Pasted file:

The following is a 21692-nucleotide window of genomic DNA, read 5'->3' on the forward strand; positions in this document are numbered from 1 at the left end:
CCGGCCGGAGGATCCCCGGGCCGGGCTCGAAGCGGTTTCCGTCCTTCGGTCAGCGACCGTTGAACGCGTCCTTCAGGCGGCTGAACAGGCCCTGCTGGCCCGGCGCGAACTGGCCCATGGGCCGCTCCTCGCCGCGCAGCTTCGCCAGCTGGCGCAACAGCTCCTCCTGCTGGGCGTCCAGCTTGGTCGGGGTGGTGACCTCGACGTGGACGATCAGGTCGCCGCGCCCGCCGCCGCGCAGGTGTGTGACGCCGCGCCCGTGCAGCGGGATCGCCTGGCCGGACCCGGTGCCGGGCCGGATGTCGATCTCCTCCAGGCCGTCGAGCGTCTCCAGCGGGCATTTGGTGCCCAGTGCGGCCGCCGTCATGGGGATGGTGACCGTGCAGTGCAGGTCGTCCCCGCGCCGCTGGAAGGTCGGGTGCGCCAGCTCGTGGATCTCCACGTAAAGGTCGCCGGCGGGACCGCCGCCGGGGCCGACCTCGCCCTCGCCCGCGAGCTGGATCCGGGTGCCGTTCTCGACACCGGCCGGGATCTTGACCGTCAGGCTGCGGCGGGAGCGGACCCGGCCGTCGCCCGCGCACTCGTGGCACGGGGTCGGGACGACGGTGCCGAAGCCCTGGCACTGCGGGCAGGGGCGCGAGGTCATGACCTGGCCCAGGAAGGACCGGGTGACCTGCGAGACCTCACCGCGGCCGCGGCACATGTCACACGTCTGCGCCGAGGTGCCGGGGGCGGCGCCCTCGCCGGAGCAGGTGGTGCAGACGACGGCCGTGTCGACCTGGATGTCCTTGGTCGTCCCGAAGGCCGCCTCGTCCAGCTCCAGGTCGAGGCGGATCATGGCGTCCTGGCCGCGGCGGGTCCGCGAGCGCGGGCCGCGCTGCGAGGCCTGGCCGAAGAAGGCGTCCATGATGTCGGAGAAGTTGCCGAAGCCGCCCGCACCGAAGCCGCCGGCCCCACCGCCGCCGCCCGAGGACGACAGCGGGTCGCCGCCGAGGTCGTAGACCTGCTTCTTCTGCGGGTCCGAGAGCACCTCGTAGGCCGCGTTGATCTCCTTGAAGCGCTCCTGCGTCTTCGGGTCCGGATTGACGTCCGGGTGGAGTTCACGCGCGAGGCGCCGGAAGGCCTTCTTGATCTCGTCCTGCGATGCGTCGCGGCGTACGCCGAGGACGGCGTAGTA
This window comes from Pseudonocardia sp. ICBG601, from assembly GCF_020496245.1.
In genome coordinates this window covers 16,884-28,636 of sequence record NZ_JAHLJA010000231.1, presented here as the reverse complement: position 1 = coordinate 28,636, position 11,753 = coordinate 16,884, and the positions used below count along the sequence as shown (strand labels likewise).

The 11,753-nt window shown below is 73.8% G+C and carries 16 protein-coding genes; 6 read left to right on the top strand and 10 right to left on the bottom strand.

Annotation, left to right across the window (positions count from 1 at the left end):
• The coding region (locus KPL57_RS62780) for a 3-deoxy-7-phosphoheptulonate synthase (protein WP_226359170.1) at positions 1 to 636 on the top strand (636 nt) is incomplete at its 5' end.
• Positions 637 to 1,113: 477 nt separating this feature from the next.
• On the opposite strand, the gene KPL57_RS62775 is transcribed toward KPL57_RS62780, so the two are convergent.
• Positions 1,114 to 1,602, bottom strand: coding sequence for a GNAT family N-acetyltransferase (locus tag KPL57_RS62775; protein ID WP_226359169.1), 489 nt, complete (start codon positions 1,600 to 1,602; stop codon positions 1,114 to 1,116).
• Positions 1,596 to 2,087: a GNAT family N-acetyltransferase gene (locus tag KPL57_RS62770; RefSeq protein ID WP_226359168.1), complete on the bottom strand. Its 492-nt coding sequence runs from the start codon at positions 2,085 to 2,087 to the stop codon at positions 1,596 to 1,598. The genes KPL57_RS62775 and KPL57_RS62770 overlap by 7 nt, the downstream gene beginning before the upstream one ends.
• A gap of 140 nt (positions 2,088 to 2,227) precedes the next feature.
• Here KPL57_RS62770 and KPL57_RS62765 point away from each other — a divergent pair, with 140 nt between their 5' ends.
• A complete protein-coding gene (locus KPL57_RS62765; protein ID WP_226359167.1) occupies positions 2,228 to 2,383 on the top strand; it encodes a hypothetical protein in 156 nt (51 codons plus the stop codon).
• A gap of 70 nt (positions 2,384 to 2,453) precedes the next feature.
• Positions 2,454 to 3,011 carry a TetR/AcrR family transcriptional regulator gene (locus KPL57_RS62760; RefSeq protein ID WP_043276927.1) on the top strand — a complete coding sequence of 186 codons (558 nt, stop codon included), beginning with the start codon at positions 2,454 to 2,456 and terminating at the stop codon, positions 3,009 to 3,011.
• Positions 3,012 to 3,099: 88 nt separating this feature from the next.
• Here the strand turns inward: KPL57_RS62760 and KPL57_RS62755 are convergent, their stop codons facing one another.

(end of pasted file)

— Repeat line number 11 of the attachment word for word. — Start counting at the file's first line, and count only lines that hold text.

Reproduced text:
• Positions 1,596 to 2,087: a GNAT family N-acetyltransferase gene (locus tag KPL57_RS62770; RefSeq protein ID WP_226359168.1), complete on the bottom strand. Its 492-nt coding sequence runs from the start codon at positions 2,085 to 2,087 to the stop codon at positions 1,596 to 1,598. The genes KPL57_RS62775 and KPL57_RS62770 overlap by 7 nt, the downstream gene beginning before the upstream one ends.